Yiftach Nachman

Ms. McMurtrey

English 206

November 7, 2016



Ever since I was a young child, I have been interested in the way that computers work. My curiosity for knowledge to learn more about computers was not only for just how a computer works, but it was for anything that computers were involved with. This ranged from how computers communicate to how the internet works. I remember that as a child, one of our desktop computers stopped working one day and I decided that I would fix it. So I opened the Disk Drive and put a peanut butter sandwich in it. Now although by putting the sandwich into the computer I ended up ruining the computer even more, in my mind I was trying to fix the computer. I wanted to be able to work with the computer and see if I could try and fix the problem. Since then, I have done everything I can to learn as much as I can about computers. As said by Chris Bradford, “Each mistake teaches you something new about yourself. There is no failure, remember, except in no longer trying. It is the courage to continue that counts” (Quotes About Trying (162 Quotes)).

As a student in the Software Engineering program in the Schmid College of Science and Technology at Chapman University, I started to develop three primary questions. Why do so many students decide to major in Computer Science or other related majors? Is there a certain quality or personality trait that many of these students at Chapman University share? Are there health problems that can develop due to the working environment of Computer Science majors? These three questions resonated with me to the point that I decided that I will conduct my own research to find some type of answer to my questions.  

History and Statistics:

Experts call the past 50 years the Computer Revolution, as the world has had huge advancements in technology, and especially with computers. The first university that offered computer science as a major was the University of Purdue, in 1962. Soon after, other universities began to offer Computer Science as a major. Today, virtually almost every large university offers Computer Science as a major or at least offers classes to learn a little bit about computers and programming. This major was primarily developed because people realized that the world needed a strong programming workforce. This realization was a product of some advances that were invented during the early 1900s, when Charles Babbage created the analytical engine. Then, during World War II, the world moved from analytical to digital computers primarily because the Allied forces were trying to find better ways to capture German communication. Alan Turing was able to do so by creating the first electronic digital computer, the Enigma machine. In turn, this allowed mathematicians to have more accurate pinpoints of enemy positions which helped the Allied forces win the war, bringing the world into the Digital Age.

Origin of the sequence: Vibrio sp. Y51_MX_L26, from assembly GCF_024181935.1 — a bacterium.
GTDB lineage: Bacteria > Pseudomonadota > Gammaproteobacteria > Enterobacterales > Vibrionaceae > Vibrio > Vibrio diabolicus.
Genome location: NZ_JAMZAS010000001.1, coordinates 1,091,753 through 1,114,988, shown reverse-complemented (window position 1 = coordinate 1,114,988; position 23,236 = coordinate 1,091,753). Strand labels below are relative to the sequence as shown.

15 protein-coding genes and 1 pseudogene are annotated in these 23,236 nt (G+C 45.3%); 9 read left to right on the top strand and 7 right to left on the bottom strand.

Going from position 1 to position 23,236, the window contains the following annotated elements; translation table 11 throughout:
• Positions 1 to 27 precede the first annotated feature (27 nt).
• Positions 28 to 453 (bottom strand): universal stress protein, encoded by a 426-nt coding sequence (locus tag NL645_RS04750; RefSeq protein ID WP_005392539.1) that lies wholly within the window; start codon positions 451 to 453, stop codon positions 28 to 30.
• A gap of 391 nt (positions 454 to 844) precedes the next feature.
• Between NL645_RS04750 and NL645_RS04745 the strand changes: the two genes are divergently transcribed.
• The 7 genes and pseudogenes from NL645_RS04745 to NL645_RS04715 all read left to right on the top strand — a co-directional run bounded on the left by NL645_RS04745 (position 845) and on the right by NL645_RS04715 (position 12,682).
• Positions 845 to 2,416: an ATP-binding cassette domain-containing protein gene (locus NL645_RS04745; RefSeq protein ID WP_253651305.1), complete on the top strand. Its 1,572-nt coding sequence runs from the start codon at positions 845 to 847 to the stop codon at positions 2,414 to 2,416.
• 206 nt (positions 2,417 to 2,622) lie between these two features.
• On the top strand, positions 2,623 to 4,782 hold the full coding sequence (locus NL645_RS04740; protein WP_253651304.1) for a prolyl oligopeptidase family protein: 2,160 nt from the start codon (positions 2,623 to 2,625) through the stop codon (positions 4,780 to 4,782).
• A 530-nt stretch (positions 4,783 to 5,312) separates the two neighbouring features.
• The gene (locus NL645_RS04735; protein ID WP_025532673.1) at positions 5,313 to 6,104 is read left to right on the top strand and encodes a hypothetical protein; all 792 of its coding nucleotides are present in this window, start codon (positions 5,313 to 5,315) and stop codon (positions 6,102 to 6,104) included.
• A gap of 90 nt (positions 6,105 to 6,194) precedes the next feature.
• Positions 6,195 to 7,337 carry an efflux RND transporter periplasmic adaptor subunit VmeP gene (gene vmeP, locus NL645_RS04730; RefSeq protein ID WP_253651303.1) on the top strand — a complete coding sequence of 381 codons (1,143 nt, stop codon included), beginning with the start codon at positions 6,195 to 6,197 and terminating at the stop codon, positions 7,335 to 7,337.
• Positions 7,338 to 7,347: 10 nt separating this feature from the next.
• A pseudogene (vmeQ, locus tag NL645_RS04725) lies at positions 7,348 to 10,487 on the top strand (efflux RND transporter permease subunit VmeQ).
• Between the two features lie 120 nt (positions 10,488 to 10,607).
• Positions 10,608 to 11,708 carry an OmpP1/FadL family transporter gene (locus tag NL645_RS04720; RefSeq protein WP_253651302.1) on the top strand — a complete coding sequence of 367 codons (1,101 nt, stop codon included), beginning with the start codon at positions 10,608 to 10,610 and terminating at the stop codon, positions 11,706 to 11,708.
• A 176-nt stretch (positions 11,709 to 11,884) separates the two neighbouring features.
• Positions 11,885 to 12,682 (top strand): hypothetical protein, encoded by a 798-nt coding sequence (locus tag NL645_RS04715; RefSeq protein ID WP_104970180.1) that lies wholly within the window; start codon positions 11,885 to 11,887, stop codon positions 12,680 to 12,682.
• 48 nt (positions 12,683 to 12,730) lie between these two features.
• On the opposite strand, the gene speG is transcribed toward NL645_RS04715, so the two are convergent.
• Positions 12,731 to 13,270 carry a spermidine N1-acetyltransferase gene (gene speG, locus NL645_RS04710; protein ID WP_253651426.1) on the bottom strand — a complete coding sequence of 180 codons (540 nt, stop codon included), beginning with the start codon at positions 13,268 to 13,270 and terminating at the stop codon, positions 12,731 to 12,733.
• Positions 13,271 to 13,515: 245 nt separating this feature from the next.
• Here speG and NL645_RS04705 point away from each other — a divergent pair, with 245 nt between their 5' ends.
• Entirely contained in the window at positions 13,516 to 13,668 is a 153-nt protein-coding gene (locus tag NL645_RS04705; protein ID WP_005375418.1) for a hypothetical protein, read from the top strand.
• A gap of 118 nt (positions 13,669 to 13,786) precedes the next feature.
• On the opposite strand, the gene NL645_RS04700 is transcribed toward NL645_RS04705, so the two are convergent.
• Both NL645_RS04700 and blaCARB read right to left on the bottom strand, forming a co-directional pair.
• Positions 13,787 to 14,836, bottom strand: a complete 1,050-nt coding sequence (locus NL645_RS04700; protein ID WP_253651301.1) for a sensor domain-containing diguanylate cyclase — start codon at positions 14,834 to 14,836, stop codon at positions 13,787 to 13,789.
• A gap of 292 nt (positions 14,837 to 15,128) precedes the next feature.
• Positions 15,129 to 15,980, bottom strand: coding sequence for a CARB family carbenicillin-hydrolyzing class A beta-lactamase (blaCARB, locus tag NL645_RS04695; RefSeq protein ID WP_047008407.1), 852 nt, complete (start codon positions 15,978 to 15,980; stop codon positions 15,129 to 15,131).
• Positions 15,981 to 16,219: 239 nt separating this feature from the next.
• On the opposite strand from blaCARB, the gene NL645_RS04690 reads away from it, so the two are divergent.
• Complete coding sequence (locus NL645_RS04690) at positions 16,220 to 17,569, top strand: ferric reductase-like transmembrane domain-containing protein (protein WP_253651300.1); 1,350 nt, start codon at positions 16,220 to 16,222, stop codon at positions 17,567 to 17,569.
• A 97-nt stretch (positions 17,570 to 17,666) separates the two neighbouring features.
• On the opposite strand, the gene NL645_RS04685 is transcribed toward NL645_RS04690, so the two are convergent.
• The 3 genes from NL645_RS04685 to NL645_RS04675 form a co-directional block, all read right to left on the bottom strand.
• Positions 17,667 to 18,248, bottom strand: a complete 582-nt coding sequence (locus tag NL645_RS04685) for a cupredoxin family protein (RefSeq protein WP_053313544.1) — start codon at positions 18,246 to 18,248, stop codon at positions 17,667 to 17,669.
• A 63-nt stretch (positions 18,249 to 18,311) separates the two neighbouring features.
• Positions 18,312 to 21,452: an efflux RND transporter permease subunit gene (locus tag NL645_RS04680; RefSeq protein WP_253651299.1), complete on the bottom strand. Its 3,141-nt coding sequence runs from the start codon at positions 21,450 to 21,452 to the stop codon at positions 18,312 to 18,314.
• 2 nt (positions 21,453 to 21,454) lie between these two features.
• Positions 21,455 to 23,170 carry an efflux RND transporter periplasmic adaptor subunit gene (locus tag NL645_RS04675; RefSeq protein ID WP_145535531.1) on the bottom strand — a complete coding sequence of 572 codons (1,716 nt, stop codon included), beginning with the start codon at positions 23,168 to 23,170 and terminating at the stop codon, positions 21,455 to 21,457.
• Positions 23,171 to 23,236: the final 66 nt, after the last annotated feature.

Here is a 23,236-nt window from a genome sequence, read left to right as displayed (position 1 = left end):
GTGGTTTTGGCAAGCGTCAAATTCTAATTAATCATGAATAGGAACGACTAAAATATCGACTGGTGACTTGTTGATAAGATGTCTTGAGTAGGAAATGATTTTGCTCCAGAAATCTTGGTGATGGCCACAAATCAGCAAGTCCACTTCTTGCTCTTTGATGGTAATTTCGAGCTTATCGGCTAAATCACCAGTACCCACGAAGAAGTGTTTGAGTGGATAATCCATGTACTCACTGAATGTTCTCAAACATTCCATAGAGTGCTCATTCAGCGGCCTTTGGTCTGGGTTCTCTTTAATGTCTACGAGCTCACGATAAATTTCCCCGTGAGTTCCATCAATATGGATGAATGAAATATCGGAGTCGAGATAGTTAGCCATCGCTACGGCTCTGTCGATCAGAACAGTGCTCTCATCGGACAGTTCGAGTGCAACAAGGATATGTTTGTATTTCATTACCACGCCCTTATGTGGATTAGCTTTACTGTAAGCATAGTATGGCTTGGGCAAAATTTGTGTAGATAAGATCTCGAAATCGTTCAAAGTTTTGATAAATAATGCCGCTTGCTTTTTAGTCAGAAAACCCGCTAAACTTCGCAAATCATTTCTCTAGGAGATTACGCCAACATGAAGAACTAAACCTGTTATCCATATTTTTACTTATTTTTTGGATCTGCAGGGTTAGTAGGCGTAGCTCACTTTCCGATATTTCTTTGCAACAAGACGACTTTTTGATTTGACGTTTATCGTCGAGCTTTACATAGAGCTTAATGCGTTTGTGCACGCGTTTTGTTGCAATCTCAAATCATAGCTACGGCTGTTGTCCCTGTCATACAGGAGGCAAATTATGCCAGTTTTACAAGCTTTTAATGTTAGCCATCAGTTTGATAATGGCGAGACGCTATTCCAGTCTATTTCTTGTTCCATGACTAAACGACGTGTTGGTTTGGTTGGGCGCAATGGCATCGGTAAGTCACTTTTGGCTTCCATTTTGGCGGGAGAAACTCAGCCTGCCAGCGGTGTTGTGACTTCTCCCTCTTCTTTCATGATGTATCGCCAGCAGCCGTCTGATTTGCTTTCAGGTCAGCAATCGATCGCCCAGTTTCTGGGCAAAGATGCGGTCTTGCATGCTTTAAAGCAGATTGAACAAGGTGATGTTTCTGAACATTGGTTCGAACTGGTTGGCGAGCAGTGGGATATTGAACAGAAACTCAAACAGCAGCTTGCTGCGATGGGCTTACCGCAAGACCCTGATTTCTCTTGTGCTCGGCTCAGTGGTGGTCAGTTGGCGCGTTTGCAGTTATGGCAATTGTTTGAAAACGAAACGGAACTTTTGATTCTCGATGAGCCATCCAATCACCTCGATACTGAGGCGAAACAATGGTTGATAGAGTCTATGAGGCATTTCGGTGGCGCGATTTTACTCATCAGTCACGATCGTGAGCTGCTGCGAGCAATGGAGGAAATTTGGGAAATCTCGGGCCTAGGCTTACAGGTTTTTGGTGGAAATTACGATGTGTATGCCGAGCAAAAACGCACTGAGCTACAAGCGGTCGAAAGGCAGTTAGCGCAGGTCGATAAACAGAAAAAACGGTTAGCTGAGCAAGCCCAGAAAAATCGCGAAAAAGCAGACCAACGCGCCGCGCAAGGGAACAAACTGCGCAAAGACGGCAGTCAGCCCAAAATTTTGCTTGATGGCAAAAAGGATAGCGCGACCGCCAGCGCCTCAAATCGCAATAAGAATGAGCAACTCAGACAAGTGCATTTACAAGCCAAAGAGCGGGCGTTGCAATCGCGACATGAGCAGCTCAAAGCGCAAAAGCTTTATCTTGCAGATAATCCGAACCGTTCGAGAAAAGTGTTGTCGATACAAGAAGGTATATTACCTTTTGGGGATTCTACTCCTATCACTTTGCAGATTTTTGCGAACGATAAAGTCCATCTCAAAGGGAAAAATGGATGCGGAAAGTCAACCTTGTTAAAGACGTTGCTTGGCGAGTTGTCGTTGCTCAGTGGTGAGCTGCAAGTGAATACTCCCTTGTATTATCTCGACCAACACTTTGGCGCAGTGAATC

In the last 50 years, the world has only become increasingly dependable on technology. As said by the Association for Computing Machinery, “the possibilities for future developments are expected to be even greater than they have been in the past.”(5) The application of smart machines seems limitless today. Computers allow the world to become more advanced while at the same time making the world extremely dependable on them.

The dependence on computers and technology has made the world need people to major in computer science. The U.S. Bureau of Labor Statistics as well as the US Department of Education surveyed Americans from 1970-2010 to see the general trend of the major. The graph below illustrates that the number of students who decided to major in Computer Science from 1970-2010 has only increased.

(Degrees in Computer and Information Sciences)

Over the past 20 years, the global community realized the potential computer science  has to disrupt the way we operate on a daily basis, and so this field migrated to high schools as well. As a result, there has been an upwards trend in student participation in STEM (science technology, engineering and mathematics) fields. Due to the expanding significance of computer science, one in every four schools in America offers computer programming class to their students. Recent studies show that nine in ten parents want their kid to take computer science courses and, although 22 states do not count computer science credits towards math and science high school graduation requirements, there has been an upwards trend in the amount of students taking programming classes in high school and then majoring in the field in college (Blurbs and Useful Stats).


I interviewed two students in the Computer Science program at Chapman University. One of these students is a first-year student and the other is a soon-to-be graduate. In addition I interviewed a high school student who is interested in majoring in Computer Science next year and is applying to Chapman University. The primary goal of the interviews was to see why they decided to major in Computer Science and if they think there is a certain personality trait that goes with Computer Science majors. Lastly, I interviewed a current employee in the field to understand whether expectations meet reality.